Industry News

Audio Driver in HP Laptops Acts as Keylogger, Fix Available

HP laptops sporting an audio driver developed by audio chip maker Conexant were found recording all user keystrokes in an unencrypted file.

Security researchers found that some HP laptops are shipped with an audio driver that can record all keyboard activity and store the information locally and unencrypted in a file on the computer’s hard drive. While they believe that this was not an intended “feature” of the audio drive, it does raise serious security concerns as cybercriminals could leverage the existence of the file to gain access to sensitive information, such as passwords, authentication credentials, or any other data.

The driver’s original purpose was to “listen” for the activation of specific keys, but a debugging feature built into it allows for all keystrokes to be logged and saved in an unencrypted file, within a public directory. As a result anyone with local or remote access to the computer can view the complete history of keystroke activities.

“This type of debugging turns the audio driver effectively into keylogging spyware,” wrote the Swiss security researcher. “On the basis of meta-information of the files, this keylogger has already existed on HP computers since at least Christmas 2015.”

Although chip maker Conexant has yet to issue any statement on the matter, HP did state they’re aware of the situation and that the debugging feature implemented by the software developer should have not been included in the final shipping of the product.

“Our supplier partner developed software to test audio functionality prior to product launch and it should not have been included in the final shipped version,” said HP in a statement.

“HP has no access to customer data as a result of this issue. We have identified a fix and will make it available to our customers,” according to the company.

Damaged devices include HP Elitebook, Probook and Zbook laptops running Windows 7 or 10, but a full list of affected HP products can be found here. The unintended “feature” has already been assigned a CVE (CVE-2017-8360).

Users suspecting they may have the Conexant driver installed on their system can search for it themselves and remove it, along with the keylogging log file. Removing the MicTray.exe file (from the following locations: “C:\Windows\System32\” or” C:\Windows\System32\”) and the MicTray.log file, located in “C:\Users\Public\” will remove the keylogging “feature” of the driver.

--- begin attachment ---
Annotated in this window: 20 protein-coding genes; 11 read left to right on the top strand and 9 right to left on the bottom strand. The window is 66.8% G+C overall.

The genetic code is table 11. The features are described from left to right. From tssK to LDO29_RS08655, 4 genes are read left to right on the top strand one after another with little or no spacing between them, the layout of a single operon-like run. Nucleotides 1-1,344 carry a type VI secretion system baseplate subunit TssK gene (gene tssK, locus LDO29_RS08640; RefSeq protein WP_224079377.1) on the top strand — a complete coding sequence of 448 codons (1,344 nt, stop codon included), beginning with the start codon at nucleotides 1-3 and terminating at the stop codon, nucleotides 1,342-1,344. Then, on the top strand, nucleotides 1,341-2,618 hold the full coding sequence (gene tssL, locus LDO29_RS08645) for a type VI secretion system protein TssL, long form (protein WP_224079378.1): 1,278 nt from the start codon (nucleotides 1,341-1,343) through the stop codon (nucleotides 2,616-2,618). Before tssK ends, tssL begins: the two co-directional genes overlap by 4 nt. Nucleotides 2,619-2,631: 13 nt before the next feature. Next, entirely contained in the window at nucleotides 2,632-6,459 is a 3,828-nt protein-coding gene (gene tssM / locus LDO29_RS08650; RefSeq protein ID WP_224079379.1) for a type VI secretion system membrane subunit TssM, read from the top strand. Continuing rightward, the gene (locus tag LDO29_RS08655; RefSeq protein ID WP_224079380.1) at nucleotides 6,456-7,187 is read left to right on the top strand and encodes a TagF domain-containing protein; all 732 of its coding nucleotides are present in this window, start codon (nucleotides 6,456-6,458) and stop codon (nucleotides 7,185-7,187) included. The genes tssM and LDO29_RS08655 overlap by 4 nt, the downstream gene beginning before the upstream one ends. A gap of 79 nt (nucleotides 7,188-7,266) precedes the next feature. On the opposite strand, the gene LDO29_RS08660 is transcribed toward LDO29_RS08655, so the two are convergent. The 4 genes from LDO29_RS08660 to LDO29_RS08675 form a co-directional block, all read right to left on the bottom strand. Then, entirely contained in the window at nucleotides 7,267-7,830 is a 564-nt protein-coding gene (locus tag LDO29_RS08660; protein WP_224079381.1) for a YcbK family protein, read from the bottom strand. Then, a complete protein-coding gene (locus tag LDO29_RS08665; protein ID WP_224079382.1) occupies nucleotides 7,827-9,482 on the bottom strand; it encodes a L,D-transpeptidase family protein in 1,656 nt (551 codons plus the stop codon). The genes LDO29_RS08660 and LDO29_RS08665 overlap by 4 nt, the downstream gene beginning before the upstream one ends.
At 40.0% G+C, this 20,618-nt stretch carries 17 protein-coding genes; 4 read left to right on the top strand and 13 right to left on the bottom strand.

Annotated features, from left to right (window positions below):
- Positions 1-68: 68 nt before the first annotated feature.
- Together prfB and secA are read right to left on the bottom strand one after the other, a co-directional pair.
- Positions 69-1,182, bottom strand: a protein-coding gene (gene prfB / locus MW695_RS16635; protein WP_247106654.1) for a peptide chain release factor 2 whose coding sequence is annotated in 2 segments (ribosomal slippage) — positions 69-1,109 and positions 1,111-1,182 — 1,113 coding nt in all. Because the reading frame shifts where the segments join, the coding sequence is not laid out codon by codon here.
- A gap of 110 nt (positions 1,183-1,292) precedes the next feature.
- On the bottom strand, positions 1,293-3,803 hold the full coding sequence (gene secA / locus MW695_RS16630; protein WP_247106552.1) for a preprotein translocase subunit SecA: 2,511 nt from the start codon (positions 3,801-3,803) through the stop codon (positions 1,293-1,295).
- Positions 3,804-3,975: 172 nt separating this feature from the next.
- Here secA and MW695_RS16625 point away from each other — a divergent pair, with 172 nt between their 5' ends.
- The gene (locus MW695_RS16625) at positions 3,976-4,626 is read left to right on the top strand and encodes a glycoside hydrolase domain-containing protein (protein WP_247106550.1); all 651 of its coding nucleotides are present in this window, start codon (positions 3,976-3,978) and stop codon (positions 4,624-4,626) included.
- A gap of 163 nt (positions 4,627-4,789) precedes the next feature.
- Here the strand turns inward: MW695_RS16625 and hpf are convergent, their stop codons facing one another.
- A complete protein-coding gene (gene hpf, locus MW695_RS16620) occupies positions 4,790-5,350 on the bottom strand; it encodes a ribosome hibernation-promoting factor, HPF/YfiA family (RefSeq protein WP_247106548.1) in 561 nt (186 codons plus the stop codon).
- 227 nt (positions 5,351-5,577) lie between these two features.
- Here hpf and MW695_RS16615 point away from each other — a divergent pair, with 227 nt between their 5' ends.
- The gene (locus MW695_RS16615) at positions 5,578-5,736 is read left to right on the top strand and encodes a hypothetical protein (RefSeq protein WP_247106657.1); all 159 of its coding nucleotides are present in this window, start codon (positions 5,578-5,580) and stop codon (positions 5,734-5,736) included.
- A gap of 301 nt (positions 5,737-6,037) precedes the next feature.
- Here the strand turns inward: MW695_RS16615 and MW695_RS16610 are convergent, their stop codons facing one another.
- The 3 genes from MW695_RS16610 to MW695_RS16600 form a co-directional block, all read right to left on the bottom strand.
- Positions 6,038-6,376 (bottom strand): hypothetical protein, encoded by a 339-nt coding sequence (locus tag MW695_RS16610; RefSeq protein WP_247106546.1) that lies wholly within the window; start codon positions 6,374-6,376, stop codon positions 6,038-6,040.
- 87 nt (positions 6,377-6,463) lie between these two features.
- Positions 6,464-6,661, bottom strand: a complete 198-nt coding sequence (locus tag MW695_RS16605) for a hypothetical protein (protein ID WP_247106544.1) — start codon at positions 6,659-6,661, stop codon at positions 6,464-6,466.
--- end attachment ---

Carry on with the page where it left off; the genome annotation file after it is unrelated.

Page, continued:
HP has already issued a publicly available fix for the problem, available via Windows Update or from HP’s official website, addressing device models starting with 2016. For 2015 models, the fix will be available this week.

About the author


Liviu Arsene is the proud owner of the secret to the fountain of never-ending energy. That's what's been helping him work his everything off as a passionate tech news editor for the past couple of years. He is the youngest and most restless member of the Bitdefender writer team and he covers mobile malware and security topics with fervor and a twist. His passions revolve around gadgets and technology, and he's always ready to write about what's hot and trendy out there in geek universe.


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  • How come Bitdefender did not recognize it as a keylogger? it's it supposed to protect us from this kind of threats?

    • Hi Nicu and thanks for expressing your concern. Good question! The thing is it "acted" as a keylogger, but it was a debugging feature that was left active. No data was broadcasted, as it was only stored in a file on disk. An attacker would first have to gain remote access to the computer in order to read or access the file. Bitdefender defends against malware (e.g. keyloggers) that actively hijacks the normal activity of legitimate applications.